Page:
Perform Drift Detection
Guard against data drift with our Evidently integration.
Data drift is something you often want to guard against in your pipelines. Machine learning pipelines are built on top of data inputs, so it is worth checking for drift if you have a model that was trained on a certain distribution of data. What follows is an example of how we use one drift detection tool that ZenML has currently integrated with. This takes the form of a standard step that you can use to make the relevant calculations.

🗺 Overview

Evidently is a useful open-source library to painlessly check for data drift (among other features). At its core, Evidently's drift detection takes in a reference data set and compares it against another comparison dataset. These are both input in the form of a Pandas DataFrame, though CSV inputs are also possible. You can receive these results in the form of a standard dictionary object containing all the relevant information, or as a visualization. ZenML supports both outputs.
ZenML implements this functionality in the form of several standardized steps. You select which of the profile sections you want to use in your step by passing a string into the EvidentlyProfileConfig. Possible options supported by Evidently are:
  • "datadrift"
  • "categoricaltargetdrift"
  • "numericaltargetdrift"
  • "classificationmodelperformance"
  • "regressionmodelperformance"
  • "probabilisticmodelperformance"
  • "dataquality" (NOT CURRENTLY IMPLEMENTED)

🧰 How to validate data inside a ZenML step

With Evidently, we compare two separate DataFrames. ZenML provides custom steps which you can set up for drift detection as in the following code:
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from zenml.integrations.evidently.steps import (
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EvidentlyProfileConfig,
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EvidentlyProfileStep,
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)
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# instead of defining the step yourself, we have done it for you
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drift_detector = EvidentlyProfileStep(
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EvidentlyProfileConfig(
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column_mapping=None,
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profile_section="datadrift",
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)
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)
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Here you can see that defining the step is extremely simple using our class-based interface, and then you just have to pass in the two dataframes for the comparison to take place.
This could be done at the point when you are defining your pipeline:
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from zenml.integrations.constants import EVIDENTLY, SKLEARN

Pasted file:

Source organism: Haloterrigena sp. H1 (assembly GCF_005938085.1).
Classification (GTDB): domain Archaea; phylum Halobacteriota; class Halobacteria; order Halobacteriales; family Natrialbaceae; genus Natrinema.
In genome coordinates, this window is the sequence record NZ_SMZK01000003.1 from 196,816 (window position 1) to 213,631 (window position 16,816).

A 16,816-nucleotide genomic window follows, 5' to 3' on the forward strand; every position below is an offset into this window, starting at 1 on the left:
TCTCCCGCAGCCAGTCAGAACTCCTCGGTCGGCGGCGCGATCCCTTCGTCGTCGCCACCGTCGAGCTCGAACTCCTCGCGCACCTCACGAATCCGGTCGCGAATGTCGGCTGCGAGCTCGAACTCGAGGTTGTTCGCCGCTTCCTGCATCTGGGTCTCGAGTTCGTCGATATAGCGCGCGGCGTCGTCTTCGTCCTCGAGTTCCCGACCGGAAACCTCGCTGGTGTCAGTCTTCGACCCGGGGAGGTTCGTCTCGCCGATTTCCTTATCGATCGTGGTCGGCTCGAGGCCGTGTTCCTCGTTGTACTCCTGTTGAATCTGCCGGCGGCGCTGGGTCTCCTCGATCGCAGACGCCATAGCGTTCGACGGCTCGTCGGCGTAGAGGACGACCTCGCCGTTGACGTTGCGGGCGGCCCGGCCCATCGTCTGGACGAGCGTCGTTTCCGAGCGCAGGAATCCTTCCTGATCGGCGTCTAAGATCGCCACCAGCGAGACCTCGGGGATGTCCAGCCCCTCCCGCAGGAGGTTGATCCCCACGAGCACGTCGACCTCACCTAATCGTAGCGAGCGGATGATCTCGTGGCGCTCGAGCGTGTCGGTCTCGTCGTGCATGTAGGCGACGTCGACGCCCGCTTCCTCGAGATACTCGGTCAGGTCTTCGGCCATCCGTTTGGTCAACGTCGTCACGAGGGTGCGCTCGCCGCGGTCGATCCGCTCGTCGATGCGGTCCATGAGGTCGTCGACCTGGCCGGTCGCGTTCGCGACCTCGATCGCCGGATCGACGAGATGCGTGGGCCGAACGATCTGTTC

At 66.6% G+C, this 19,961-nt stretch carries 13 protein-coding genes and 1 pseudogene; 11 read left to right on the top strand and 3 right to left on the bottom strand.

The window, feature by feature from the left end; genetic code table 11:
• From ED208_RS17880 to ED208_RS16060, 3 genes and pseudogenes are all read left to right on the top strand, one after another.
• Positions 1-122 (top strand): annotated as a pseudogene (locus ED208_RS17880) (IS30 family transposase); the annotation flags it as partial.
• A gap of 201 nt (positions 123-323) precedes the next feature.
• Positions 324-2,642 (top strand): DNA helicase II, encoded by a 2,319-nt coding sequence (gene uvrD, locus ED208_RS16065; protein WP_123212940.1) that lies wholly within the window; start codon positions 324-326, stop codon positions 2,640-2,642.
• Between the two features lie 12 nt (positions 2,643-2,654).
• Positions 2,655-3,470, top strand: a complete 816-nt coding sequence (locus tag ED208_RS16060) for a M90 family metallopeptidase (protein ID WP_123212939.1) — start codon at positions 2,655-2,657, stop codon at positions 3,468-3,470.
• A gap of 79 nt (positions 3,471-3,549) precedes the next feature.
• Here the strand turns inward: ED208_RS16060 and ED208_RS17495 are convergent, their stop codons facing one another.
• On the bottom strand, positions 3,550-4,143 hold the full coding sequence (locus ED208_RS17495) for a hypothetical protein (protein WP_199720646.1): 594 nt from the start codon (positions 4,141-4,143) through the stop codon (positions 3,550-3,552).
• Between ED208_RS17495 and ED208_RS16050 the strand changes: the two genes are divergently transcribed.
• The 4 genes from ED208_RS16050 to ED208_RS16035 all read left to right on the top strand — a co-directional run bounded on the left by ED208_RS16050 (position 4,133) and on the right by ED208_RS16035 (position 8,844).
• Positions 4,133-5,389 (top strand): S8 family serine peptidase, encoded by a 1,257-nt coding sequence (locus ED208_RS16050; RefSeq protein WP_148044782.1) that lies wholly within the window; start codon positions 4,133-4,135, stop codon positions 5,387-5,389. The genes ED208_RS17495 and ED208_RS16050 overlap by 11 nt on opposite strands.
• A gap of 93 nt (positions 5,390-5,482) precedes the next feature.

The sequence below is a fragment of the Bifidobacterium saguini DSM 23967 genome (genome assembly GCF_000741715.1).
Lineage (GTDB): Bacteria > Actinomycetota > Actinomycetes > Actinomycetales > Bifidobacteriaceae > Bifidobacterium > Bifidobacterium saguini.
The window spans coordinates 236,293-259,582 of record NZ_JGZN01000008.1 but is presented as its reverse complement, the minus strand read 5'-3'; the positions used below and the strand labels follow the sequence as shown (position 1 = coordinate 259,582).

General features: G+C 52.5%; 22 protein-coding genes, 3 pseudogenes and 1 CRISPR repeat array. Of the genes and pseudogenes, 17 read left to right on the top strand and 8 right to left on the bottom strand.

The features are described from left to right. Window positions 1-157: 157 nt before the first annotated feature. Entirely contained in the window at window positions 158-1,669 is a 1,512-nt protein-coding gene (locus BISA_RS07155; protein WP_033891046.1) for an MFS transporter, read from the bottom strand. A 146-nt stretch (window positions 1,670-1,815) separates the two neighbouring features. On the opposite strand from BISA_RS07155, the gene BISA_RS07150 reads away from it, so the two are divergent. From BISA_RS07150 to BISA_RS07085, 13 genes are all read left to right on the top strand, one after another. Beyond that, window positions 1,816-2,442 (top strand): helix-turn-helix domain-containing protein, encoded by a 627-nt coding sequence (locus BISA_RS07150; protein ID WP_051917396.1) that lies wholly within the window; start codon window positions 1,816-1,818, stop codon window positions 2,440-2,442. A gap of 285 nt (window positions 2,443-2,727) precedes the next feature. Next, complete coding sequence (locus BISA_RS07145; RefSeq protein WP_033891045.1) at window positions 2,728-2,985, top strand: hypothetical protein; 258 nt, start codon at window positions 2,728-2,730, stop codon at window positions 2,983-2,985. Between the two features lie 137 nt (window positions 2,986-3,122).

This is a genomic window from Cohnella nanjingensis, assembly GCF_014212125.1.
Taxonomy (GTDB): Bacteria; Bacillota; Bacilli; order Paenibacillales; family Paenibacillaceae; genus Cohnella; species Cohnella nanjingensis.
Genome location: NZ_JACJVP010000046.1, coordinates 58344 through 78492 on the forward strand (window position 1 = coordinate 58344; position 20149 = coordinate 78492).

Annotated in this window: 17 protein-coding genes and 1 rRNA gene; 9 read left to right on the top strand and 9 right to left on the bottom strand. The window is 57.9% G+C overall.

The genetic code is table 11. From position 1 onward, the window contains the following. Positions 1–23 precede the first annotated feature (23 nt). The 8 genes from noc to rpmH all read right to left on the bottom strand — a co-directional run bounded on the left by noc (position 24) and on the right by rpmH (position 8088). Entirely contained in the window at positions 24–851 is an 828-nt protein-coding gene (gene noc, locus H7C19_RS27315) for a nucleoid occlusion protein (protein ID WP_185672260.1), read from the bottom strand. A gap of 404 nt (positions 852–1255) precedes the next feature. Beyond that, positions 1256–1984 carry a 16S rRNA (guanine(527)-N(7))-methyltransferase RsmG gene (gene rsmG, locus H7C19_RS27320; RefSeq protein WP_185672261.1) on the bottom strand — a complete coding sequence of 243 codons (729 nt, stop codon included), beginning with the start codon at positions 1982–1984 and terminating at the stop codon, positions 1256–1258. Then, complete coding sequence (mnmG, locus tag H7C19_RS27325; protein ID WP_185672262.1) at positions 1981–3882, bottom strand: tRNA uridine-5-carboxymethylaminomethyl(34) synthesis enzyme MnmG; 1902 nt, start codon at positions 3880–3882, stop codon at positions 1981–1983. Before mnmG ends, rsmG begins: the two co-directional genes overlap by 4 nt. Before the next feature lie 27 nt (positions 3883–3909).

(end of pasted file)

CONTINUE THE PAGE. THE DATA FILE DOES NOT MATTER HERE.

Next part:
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from zenml.pipelines import pipeline
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@pipeline(required_integrations=[EVIDENTLY, SKLEARN])
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def drift_detection_pipeline(
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data_loader,
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data_splitter,
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drift_detector,
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drift_analyzer,
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):
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"""Links all the steps together in a pipeline"""
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data = data_loader()
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reference_dataset, comparison_dataset = data_splitter(data)
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drift_report, _ = drift_detector(
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reference_dataset=reference_dataset,
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comparison_dataset=comparison_dataset,
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)
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drift_analyzer(drift_report)
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For the full context of this code, please visit our drift_detection example here. The key part of the pipeline definition above is when we use the datasets derived from the data_splitter step (i.e. function) and pass them in as arguments to the drift_detector function as part of the pipeline.
We even allow you to use the Evidently visualization tool easily to display data drift diagrams in your browser or within a Jupyter notebook:
Evidently drift visualization UI
Simple code like this would allow you to access the Evidently visualizer based on the completed pipeline run:
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from zenml.integrations.evidently.visualizers import EvidentlyVisualizer
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from zenml.repository import Repository
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repo = Repository()
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pipe = repo.get_pipelines()[-1]
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evidently_outputs = pipe.runs[-1].get_step(name="drift_detector")
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EvidentlyVisualizer().visualize(evidently_outputs)
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